Facebook May Very Well Be Dead, Says Study

Facebook May Very Well Be Dead, Says StudyAn ongoing international study into how Facebook’s usage patterns have been changing seems to show that the social network is currently on its way to join Myspace in terms of relevance. At least one of the people involved with the study feels that Facebook is dying out particularly because it has lost appeal with teenagers who are now flocking towards Twitter and Instagram for their networking.

The Global Social Media Impact study is looking at quite a few aspects of social networking, but the impact that teens are having on Facebook is of particular interest to the study’s authors.

People think that social network sites such as Facebook are just the latest extension of the Internet…We show that in most important respects, Facebook is better understood as the very opposite of the Internet. The internet fostered specialist groups, Facebook brings groups into the same space. – Global Social Media Impact

Not only are teens leaving Facebook in droves, but their reason for doing so may at least partly be because of their parents. When Facebook was only targeting college-age kids, the network was able to grow and attract people of the same generation but now that everyone from 13 year-olds to grandparents are on the network, teens no longer want to be connected to it.

Mostly they feel embarrassed to even be associated with it. Where once parents worried about their children joining Facebook, the children now say it is their family that insists they stay there to post about their lives. Teens do not care that alternative services are less functional and sophisticated, and they also unconcerned about how information about them is being used commercially or as part of surveillance practice by the security services, the research found. – Daniel Miller, GMIS lead anthropologist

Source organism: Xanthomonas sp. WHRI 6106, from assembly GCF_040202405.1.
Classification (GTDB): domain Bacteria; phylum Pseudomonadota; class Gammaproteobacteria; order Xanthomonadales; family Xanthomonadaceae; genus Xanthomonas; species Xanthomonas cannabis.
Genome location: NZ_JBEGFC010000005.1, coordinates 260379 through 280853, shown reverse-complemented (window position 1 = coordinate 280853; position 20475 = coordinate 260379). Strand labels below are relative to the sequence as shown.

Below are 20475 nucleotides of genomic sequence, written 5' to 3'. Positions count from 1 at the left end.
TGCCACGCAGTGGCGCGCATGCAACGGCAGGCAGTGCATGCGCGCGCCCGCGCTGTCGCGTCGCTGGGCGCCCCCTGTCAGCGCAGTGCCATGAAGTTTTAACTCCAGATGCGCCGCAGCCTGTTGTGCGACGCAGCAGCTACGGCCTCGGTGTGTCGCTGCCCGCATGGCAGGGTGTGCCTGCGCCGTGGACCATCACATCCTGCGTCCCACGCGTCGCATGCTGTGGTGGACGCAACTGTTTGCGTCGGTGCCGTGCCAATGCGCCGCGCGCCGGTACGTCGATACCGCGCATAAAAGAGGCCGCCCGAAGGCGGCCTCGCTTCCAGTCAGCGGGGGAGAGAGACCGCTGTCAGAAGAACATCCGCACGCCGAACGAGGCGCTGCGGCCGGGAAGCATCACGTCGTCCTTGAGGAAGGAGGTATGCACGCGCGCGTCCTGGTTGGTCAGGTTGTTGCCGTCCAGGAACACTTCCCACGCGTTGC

There are far fewer parents and grandparents who are using services like Twitter, Snapchat, and Instagram. As a result, teenagers have found those to be more suitable than Facebook even if they do not provide as many features. Now that Facebook has grown into it a service meant for everyone, it seems like the group that made the network popular no longer has interest in it.

Image Credit: TechAddiction

  1. Teens don’t have much money to spend anyways. “Grown-ups” tend to have more money, so if they accidentally click on an advert, they are more likely to buy something eventually. This may have been Facebook’s strategy all along. 1.) Get the kids hooked 2.) Get the parents interested in keeping tabs on their kids 3.) Target ads to people who actually have money to buy something. 4.) Lose the kids. 5.) Fill the void in the parent’s life with online shopping.

  2. To be fair, MySpace groups got attacked by malicious code over the course of several months. The groups were the only real way to meet anyone online with similar interests, unless you were searching for profiles of single in your area…in which case everyone’s bad experiences with dating provided by MySpace caused people to associate the site with pain and drama.

  3. Well if your theory is right then we should expect parents and guardians to move on to the next platform to keep tabs on their kids..ergo..facebook is dead..and that strategy failed..

  4. Not that I care, but then why are you reading it and worse yet why are you bothering to respond. So I”m guessing your as pathetic as I am for replying.

  5. My 50 y/o mom is Facebook junkie. Posts constantly: her cats, pics of her food, hanging out with her “girls” (barf) at their wine club…

    I left facebook.

  6. Twitter , just like Facebook, are attempts at but failure at real human relationships. Twitter is a total waste of time.

  7. well people on Facebook get a lot of pain and drama too. i am a grandparent and the grandchildren don’t bother with it much anymore, me, I have no use for it
    why would i want to put my life out there for the world to see. kinda stupid if you ask me. these kids post all their personal info, and parents, schools, and employers just dial it all up and see what kinda person they are.
    people put their lives out there, its great for id thieves and the like.
    to me facebook is useless

  8. Thank goodness, finally all those websites that try to force me to join FB will wake up and realise, WE DO NOT LIKE FB.